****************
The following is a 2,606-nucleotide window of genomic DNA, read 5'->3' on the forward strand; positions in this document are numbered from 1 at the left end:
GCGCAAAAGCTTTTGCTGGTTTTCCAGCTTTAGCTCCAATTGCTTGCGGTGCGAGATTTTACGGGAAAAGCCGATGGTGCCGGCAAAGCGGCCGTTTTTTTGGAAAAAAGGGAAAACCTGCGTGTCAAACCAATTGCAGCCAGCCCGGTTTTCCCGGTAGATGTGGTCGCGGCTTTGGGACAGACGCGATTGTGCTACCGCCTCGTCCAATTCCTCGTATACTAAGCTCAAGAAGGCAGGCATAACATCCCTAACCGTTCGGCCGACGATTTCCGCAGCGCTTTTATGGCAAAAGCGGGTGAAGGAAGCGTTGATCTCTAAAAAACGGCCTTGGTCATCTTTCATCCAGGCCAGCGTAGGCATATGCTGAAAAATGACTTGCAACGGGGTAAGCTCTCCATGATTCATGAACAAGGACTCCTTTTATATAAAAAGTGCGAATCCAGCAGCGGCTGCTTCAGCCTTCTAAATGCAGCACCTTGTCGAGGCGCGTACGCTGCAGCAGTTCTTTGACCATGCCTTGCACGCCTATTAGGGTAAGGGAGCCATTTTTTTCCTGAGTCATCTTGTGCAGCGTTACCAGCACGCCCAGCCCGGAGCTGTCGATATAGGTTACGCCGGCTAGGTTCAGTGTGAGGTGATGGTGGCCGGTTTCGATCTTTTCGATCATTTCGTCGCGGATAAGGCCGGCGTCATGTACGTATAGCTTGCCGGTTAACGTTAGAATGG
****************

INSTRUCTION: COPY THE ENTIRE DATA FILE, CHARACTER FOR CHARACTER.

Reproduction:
The following is a 2,606-nucleotide window of genomic DNA, read 5'->3' on the forward strand; positions in this document are numbered from 1 at the left end:
GCGCAAAAGCTTTTGCTGGTTTTCCAGCTTTAGCTCCAATTGCTTGCGGTGCGAGATTTTACGGGAAAAGCCGATGGTGCCGGCAAAGCGGCCGTTTTTTTGGAAAAAAGGGAAAACCTGCGTGTCAAACCAATTGCAGCCAGCCCGGTTTTCCCGGTAGATGTGGTCGCGGCTTTGGGACAGACGCGATTGTGCTACCGCCTCGTCCAATTCCTCGTATACTAAGCTCAAGAAGGCAGGCATAACATCCCTAACCGTTCGGCCGACGATTTCCGCAGCGCTTTTATGGCAAAAGCGGGTGAAGGAAGCGTTGATCTCTAAAAAACGGCCTTGGTCATCTTTCATCCAGGCCAGCGTAGGCATATGCTGAAAAATGACTTGCAACGGGGTAAGCTCTCCATGATTCATGAACAAGGACTCCTTTTATATAAAAAGTGCGAATCCAGCAGCGGCTGCTTCAGCCTTCTAAATGCAGCACCTTGTCGAGGCGCGTACGCTGCAGCAGTTCTTTGACCATGCCTTGCACGCCTATTAGGGTAAGGGAGCCATTTTTTTCCTGAGTCATCTTGTGCAGCGTTACCAGCACGCCCAGCCCGGAGCTGTCGATATAGGTTACGCCGGCTAGGTTCAGTGTGAGGTGATGGTGGCCGGTTTCGATCTTTTCGATCATTTCGTCGCGGATAAGGCCGGCGTCATGTACGTATAGCTTGCCGGTTAACGTTAGAATGG